National Shrine of St. John Neumann, Philadelphia: The pilgrimage continues through New Jersey’s dioceses of Metuchen and Trenton and into Pennsylvania. On June 1, the pilgrimage in Philadelphia for morning Mass at the National Shrine of St. John Neumann, who served as bishop of Philadelphia from 1852-1860 and was a champion of the Catholic parochial school system in the U.S. That evening, the shrine will host a “Eucharistic encounter” and open mic night for young adults. The following day, the pilgrims will venerate another Philadelphia saint, St. Katharine Drexel, who is entombed at the Cathedral Basilica of Sts. Peter and Paul.

National Shrine of St. Elizabeth Ann Seton, Emmitsburg, Maryland: From the Archdiocese of Philadelphia, the pilgrimage travels through the Diocese of Harrisburg into the Archdiocese of Baltimore, where the pilgrims will spend time at the National Shrine of St. Elizabeth Ann Seton June 6. Born in 1774, their route’s namesake was a wife, mother of five, teacher, Catholic convert and eventual founder of the first women’s religious community established in the U.S. She moved from New York to Emmitsburg in 1809 after her husband died while they were in Italy, which also is where she encountered Catholicism. The following day, the pilgrims will attend Mass and participate in a Eucharistic procession around the Basilica of the National Shrine of the Assumption of the Blessed Virgin Mary, Baltimore’s co-cathedral and the first cathedral in the United States.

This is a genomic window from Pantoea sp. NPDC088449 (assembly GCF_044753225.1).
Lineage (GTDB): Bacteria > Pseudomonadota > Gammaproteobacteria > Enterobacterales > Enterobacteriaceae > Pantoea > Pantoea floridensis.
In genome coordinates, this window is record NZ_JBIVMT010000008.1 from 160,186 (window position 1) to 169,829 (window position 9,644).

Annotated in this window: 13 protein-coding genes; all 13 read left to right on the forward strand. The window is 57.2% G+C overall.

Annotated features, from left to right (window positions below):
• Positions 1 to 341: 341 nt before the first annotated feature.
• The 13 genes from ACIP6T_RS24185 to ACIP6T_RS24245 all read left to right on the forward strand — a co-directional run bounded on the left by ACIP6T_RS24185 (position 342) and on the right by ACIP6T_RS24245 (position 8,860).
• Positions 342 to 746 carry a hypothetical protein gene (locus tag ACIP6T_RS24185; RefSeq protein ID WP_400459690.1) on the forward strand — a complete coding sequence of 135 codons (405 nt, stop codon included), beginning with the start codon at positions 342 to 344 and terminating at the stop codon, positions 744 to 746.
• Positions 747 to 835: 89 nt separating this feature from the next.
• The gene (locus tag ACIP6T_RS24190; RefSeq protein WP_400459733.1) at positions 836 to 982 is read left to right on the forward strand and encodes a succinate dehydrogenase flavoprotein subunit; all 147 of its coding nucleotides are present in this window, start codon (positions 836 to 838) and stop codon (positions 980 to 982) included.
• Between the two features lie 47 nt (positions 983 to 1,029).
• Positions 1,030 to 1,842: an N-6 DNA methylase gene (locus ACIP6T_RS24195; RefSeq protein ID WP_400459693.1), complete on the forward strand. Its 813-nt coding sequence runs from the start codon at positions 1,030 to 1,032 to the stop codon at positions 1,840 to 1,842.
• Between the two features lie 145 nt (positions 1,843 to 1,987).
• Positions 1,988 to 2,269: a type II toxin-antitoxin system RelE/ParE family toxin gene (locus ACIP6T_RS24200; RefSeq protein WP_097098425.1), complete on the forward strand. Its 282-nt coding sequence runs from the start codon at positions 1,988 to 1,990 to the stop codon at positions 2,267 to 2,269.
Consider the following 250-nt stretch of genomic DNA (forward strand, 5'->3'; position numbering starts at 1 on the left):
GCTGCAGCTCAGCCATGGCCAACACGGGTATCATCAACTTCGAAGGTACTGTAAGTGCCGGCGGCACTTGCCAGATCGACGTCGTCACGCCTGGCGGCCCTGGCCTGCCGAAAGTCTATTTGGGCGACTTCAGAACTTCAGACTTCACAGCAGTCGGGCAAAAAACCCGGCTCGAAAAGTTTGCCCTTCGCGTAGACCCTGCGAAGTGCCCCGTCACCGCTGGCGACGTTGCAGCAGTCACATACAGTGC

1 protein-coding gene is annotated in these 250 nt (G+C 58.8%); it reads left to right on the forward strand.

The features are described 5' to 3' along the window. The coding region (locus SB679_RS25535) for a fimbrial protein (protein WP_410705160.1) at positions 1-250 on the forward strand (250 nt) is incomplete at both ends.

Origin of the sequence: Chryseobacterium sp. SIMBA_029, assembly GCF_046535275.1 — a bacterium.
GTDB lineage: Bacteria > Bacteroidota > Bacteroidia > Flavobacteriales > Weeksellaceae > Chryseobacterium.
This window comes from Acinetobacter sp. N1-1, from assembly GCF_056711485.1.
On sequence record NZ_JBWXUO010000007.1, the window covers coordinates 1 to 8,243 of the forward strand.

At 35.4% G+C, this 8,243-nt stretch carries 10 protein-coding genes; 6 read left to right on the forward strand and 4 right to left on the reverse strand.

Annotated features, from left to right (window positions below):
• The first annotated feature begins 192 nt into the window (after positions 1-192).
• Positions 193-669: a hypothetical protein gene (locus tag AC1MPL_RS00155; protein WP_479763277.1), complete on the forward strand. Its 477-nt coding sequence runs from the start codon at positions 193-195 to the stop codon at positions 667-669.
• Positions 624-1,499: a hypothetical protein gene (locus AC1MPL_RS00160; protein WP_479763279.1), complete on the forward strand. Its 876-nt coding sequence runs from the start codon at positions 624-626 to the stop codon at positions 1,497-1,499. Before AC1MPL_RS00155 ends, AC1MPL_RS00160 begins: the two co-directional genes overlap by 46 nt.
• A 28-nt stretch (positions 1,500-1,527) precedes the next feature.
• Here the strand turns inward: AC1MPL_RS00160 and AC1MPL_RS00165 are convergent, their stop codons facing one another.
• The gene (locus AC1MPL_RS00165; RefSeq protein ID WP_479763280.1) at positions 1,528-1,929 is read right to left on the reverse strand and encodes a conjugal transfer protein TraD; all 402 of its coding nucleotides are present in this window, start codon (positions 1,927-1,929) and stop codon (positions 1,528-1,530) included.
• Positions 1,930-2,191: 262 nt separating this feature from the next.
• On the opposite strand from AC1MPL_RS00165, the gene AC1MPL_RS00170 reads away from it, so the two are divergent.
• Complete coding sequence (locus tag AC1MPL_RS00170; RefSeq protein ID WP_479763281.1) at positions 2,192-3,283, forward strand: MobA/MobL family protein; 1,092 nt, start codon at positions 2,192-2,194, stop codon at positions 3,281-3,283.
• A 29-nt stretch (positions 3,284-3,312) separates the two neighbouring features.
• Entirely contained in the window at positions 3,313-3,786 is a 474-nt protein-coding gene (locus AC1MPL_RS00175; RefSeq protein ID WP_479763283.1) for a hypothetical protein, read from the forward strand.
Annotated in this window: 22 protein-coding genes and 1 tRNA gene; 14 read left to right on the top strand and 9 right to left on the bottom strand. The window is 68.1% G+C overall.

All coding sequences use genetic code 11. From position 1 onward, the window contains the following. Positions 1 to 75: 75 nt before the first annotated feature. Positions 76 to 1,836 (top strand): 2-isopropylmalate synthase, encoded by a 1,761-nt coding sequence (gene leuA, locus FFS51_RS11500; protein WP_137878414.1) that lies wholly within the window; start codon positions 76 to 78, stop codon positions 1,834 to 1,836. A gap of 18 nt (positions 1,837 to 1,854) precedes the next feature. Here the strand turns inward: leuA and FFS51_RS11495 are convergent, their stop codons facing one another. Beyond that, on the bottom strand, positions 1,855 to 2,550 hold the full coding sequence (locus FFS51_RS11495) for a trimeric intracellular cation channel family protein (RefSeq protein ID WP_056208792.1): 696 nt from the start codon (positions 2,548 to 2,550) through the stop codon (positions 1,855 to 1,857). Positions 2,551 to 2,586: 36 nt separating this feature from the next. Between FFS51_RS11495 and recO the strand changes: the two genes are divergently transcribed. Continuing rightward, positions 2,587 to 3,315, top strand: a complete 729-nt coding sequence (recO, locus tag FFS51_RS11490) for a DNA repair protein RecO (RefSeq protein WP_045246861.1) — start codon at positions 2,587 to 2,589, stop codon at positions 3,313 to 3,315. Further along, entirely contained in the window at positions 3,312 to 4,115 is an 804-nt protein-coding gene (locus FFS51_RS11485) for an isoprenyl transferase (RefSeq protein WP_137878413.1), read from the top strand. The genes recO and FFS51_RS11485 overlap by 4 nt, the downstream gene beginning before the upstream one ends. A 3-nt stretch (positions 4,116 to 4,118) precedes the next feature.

Ohio River Sternwheeler procession: From Baltimore, the pilgrimage will continue into the Archdiocese of Washington with Mass June 8 at the Basilica of the National Shrine of the Immaculate Conception followed by a procession with stops at the many Catholic sites around the shrine and The Catholic University of America campus. It then heads northwest through western Maryland; the dioceses of Altoona-Johnstown, Greensburg and Pittsburgh in Pennsylvania; Wheeling-Charleston in West Virginia; and Steubenville, Ohio, where the pilgrims will join adoration events at a Franciscan University of Steubenville Conference. On June 23, Bishop Mark E. Brennan of Wheeling-Charleston and Bishop Paul J. Bradley, apostolic administrator of Steubenville, will lead a “boater-cade” Eucharistic procession down the Ohio River aboard a sternwheeler, blessing pilgrims on shore at four sites.

Downtown Cincinnati. The pilgrimage continues through the Diocese of Columbus, Ohio, and the Archdiocese of Cincinnati, with a July 6 Mass celebrated by Archbishop Dennis M. Schnurr at Cincinnati’s Cathedral Basilica of St. Peter in Chains. The Mass is followed by a Eucharistic procession through downtown and a Eucharistic festival at the city’s Fountain Square. The Seton Route enters the Archdiocese of Indianapolis July 8 with several events in Indianapolis ahead of the National Eucharistic Congress.